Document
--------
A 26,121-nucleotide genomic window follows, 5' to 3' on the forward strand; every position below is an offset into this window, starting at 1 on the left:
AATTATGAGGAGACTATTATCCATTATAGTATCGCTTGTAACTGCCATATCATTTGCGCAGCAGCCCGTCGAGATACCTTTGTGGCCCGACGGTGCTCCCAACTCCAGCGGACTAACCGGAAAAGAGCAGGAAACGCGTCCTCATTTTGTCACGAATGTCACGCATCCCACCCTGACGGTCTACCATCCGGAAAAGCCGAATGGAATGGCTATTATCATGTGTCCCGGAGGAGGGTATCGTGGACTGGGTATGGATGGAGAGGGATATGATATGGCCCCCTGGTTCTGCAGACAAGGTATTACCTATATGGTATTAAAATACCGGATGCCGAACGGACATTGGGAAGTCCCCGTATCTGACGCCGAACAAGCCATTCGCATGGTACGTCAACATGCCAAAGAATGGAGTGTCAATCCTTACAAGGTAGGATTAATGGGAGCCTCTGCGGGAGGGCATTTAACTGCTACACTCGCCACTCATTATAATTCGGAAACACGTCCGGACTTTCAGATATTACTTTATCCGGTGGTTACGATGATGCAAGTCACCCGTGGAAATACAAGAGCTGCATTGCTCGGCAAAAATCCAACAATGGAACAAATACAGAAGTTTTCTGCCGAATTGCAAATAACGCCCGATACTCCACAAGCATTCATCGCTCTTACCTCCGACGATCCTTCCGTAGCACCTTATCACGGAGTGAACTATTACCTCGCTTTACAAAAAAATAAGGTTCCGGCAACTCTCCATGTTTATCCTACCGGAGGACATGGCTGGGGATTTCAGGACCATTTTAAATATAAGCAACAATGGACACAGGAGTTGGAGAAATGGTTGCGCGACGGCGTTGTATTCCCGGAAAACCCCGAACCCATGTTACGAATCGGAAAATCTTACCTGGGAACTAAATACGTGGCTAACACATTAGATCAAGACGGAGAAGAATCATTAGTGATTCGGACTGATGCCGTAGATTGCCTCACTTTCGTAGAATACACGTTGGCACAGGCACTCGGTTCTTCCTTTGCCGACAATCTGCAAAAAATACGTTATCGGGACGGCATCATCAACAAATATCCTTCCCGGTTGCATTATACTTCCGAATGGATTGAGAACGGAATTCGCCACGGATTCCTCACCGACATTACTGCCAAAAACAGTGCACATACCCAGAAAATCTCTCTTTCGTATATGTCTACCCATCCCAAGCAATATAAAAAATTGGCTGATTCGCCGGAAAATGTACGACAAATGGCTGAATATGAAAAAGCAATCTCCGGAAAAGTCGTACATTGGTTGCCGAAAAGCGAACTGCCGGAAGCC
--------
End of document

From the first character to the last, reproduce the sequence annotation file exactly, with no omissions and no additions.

A 26,121-nucleotide genomic window follows, 5' to 3' on the forward strand; every position below is an offset into this window, starting at 1 on the left:
AATTATGAGGAGACTATTATCCATTATAGTATCGCTTGTAACTGCCATATCATTTGCGCAGCAGCCCGTCGAGATACCTTTGTGGCCCGACGGTGCTCCCAACTCCAGCGGACTAACCGGAAAAGAGCAGGAAACGCGTCCTCATTTTGTCACGAATGTCACGCATCCCACCCTGACGGTCTACCATCCGGAAAAGCCGAATGGAATGGCTATTATCATGTGTCCCGGAGGAGGGTATCGTGGACTGGGTATGGATGGAGAGGGATATGATATGGCCCCCTGGTTCTGCAGACAAGGTATTACCTATATGGTATTAAAATACCGGATGCCGAACGGACATTGGGAAGTCCCCGTATCTGACGCCGAACAAGCCATTCGCATGGTACGTCAACATGCCAAAGAATGGAGTGTCAATCCTTACAAGGTAGGATTAATGGGAGCCTCTGCGGGAGGGCATTTAACTGCTACACTCGCCACTCATTATAATTCGGAAACACGTCCGGACTTTCAGATATTACTTTATCCGGTGGTTACGATGATGCAAGTCACCCGTGGAAATACAAGAGCTGCATTGCTCGGCAAAAATCCAACAATGGAACAAATACAGAAGTTTTCTGCCGAATTGCAAATAACGCCCGATACTCCACAAGCATTCATCGCTCTTACCTCCGACGATCCTTCCGTAGCACCTTATCACGGAGTGAACTATTACCTCGCTTTACAAAAAAATAAGGTTCCGGCAACTCTCCATGTTTATCCTACCGGAGGACATGGCTGGGGATTTCAGGACCATTTTAAATATAAGCAACAATGGACACAGGAGTTGGAGAAATGGTTGCGCGACGGCGTTGTATTCCCGGAAAACCCCGAACCCATGTTACGAATCGGAAAATCTTACCTGGGAACTAAATACGTGGCTAACACATTAGATCAAGACGGAGAAGAATCATTAGTGATTCGGACTGATGCCGTAGATTGCCTCACTTTCGTAGAATACACGTTGGCACAGGCACTCGGTTCTTCCTTTGCCGACAATCTGCAAAAAATACGTTATCGGGACGGCATCATCAACAAATATCCTTCCCGGTTGCATTATACTTCCGAATGGATTGAGAACGGAATTCGCCACGGATTCCTCACCGACATTACTGCCAAAAACAGTGCACATACCCAGAAAATCTCTCTTTCGTATATGTCTACCCATCCCAAGCAATATAAAAAATTGGCTGATTCGCCGGAAAATGTACGACAAATGGCTGAATATGAAAAAGCAATCTCCGGAAAAGTCGTACATTGGTTGCCGAAAAGCGAACTGCCGGAAGCC